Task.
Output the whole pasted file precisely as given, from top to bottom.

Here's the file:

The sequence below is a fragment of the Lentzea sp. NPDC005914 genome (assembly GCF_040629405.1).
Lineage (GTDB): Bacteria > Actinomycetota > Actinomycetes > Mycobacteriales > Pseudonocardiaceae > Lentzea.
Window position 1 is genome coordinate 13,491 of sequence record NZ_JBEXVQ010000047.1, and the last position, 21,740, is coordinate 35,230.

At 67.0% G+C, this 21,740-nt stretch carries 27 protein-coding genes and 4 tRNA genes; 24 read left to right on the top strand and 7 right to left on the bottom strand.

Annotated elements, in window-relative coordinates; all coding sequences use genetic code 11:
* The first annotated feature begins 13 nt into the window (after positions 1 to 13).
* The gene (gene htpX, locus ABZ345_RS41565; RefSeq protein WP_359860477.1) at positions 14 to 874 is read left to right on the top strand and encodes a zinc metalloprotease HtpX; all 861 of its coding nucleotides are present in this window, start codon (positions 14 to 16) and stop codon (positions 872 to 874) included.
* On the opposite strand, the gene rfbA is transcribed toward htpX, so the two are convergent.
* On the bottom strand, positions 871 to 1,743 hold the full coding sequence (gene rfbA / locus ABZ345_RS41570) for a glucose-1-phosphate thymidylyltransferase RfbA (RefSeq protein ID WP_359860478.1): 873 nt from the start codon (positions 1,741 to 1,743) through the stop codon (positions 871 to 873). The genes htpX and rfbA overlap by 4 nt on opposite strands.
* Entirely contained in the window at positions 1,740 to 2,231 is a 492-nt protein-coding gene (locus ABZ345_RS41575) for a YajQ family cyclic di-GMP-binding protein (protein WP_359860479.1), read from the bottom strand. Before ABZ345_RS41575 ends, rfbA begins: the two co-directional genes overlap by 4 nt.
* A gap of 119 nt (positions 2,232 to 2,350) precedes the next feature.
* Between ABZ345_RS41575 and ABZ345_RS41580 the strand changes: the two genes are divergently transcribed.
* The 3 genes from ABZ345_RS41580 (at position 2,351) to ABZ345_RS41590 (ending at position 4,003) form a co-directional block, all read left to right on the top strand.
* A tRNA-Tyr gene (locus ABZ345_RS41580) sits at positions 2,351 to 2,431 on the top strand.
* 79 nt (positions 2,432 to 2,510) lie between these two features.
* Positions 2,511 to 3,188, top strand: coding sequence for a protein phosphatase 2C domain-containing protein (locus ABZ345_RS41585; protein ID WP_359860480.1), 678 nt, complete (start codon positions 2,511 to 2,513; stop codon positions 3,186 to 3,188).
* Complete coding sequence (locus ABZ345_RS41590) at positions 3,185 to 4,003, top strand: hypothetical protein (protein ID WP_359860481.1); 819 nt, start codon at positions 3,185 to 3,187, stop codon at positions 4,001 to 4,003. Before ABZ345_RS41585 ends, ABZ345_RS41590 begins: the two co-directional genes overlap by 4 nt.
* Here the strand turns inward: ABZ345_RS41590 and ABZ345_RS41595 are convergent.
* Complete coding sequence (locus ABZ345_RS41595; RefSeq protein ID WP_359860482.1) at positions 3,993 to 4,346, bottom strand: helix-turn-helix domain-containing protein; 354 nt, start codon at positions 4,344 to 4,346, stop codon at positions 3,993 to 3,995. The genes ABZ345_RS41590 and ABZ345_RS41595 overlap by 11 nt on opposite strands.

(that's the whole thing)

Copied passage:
The sequence below is a fragment of the Lentzea sp. NPDC005914 genome (assembly GCF_040629405.1).
Lineage (GTDB): Bacteria > Actinomycetota > Actinomycetes > Mycobacteriales > Pseudonocardiaceae > Lentzea.
Window position 1 is genome coordinate 13,491 of sequence record NZ_JBEXVQ010000047.1, and the last position, 21,740, is coordinate 35,230.

At 67.0% G+C, this 21,740-nt stretch carries 27 protein-coding genes and 4 tRNA genes; 24 read left to right on the top strand and 7 right to left on the bottom strand.

Annotated elements, in window-relative coordinates; all coding sequences use genetic code 11:
* The first annotated feature begins 13 nt into the window (after positions 1 to 13).
* The gene (gene htpX, locus ABZ345_RS41565; RefSeq protein WP_359860477.1) at positions 14 to 874 is read left to right on the top strand and encodes a zinc metalloprotease HtpX; all 861 of its coding nucleotides are present in this window, start codon (positions 14 to 16) and stop codon (positions 872 to 874) included.
* On the opposite strand, the gene rfbA is transcribed toward htpX, so the two are convergent.
* On the bottom strand, positions 871 to 1,743 hold the full coding sequence (gene rfbA / locus ABZ345_RS41570) for a glucose-1-phosphate thymidylyltransferase RfbA (RefSeq protein ID WP_359860478.1): 873 nt from the start codon (positions 1,741 to 1,743) through the stop codon (positions 871 to 873). The genes htpX and rfbA overlap by 4 nt on opposite strands.
* Entirely contained in the window at positions 1,740 to 2,231 is a 492-nt protein-coding gene (locus ABZ345_RS41575) for a YajQ family cyclic di-GMP-binding protein (protein WP_359860479.1), read from the bottom strand. Before ABZ345_RS41575 ends, rfbA begins: the two co-directional genes overlap by 4 nt.
* A gap of 119 nt (positions 2,232 to 2,350) precedes the next feature.
* Between ABZ345_RS41575 and ABZ345_RS41580 the strand changes: the two genes are divergently transcribed.
* The 3 genes from ABZ345_RS41580 (at position 2,351) to ABZ345_RS41590 (ending at position 4,003) form a co-directional block, all read left to right on the top strand.
* A tRNA-Tyr gene (locus ABZ345_RS41580) sits at positions 2,351 to 2,431 on the top strand.
* 79 nt (positions 2,432 to 2,510) lie between these two features.
* Positions 2,511 to 3,188, top strand: coding sequence for a protein phosphatase 2C domain-containing protein (locus ABZ345_RS41585; protein ID WP_359860480.1), 678 nt, complete (start codon positions 2,511 to 2,513; stop codon positions 3,186 to 3,188).
* Complete coding sequence (locus ABZ345_RS41590) at positions 3,185 to 4,003, top strand: hypothetical protein (protein ID WP_359860481.1); 819 nt, start codon at positions 3,185 to 3,187, stop codon at positions 4,001 to 4,003. Before ABZ345_RS41585 ends, ABZ345_RS41590 begins: the two co-directional genes overlap by 4 nt.
* Here the strand turns inward: ABZ345_RS41590 and ABZ345_RS41595 are convergent.
* Complete coding sequence (locus ABZ345_RS41595; RefSeq protein ID WP_359860482.1) at positions 3,993 to 4,346, bottom strand: helix-turn-helix domain-containing protein; 354 nt, start codon at positions 4,344 to 4,346, stop codon at positions 3,993 to 3,995. The genes ABZ345_RS41590 and ABZ345_RS41595 overlap by 11 nt on opposite strands.